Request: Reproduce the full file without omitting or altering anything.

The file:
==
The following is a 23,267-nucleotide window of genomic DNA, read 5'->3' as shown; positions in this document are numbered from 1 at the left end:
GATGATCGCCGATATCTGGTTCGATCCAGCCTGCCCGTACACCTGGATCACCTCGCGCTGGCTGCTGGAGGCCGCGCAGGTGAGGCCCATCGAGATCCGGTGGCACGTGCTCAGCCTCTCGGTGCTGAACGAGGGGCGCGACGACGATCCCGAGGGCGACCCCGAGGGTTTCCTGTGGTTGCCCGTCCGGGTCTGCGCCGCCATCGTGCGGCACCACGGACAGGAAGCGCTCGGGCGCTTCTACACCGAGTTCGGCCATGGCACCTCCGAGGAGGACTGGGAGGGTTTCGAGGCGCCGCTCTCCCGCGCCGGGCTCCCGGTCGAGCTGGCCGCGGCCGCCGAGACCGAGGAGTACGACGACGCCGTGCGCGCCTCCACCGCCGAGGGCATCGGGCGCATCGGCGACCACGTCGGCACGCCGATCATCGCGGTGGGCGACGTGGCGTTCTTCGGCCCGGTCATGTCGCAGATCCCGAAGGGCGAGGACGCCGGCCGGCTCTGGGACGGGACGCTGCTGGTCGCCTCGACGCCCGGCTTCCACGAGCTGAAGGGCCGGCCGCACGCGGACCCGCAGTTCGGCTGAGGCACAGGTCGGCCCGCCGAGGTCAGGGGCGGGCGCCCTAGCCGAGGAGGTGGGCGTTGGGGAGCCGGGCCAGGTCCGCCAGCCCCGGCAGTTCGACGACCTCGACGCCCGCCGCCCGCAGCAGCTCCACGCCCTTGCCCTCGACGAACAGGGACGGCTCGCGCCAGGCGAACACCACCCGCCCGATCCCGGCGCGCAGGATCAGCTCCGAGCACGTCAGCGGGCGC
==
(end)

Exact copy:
The following is a 23,267-nucleotide window of genomic DNA, read 5'->3' as shown; positions in this document are numbered from 1 at the left end:
GATGATCGCCGATATCTGGTTCGATCCAGCCTGCCCGTACACCTGGATCACCTCGCGCTGGCTGCTGGAGGCCGCGCAGGTGAGGCCCATCGAGATCCGGTGGCACGTGCTCAGCCTCTCGGTGCTGAACGAGGGGCGCGACGACGATCCCGAGGGCGACCCCGAGGGTTTCCTGTGGTTGCCCGTCCGGGTCTGCGCCGCCATCGTGCGGCACCACGGACAGGAAGCGCTCGGGCGCTTCTACACCGAGTTCGGCCATGGCACCTCCGAGGAGGACTGGGAGGGTTTCGAGGCGCCGCTCTCCCGCGCCGGGCTCCCGGTCGAGCTGGCCGCGGCCGCCGAGACCGAGGAGTACGACGACGCCGTGCGCGCCTCCACCGCCGAGGGCATCGGGCGCATCGGCGACCACGTCGGCACGCCGATCATCGCGGTGGGCGACGTGGCGTTCTTCGGCCCGGTCATGTCGCAGATCCCGAAGGGCGAGGACGCCGGCCGGCTCTGGGACGGGACGCTGCTGGTCGCCTCGACGCCCGGCTTCCACGAGCTGAAGGGCCGGCCGCACGCGGACCCGCAGTTCGGCTGAGGCACAGGTCGGCCCGCCGAGGTCAGGGGCGGGCGCCCTAGCCGAGGAGGTGGGCGTTGGGGAGCCGGGCCAGGTCCGCCAGCCCCGGCAGTTCGACGACCTCGACGCCCGCCGCCCGCAGCAGCTCCACGCCCTTGCCCTCGACGAACAGGGACGGCTCGCGCCAGGCGAACACCACCCGCCCGATCCCGGCGCGCAGGATCAGCTCCGAGCACGTCAGCGGGCGC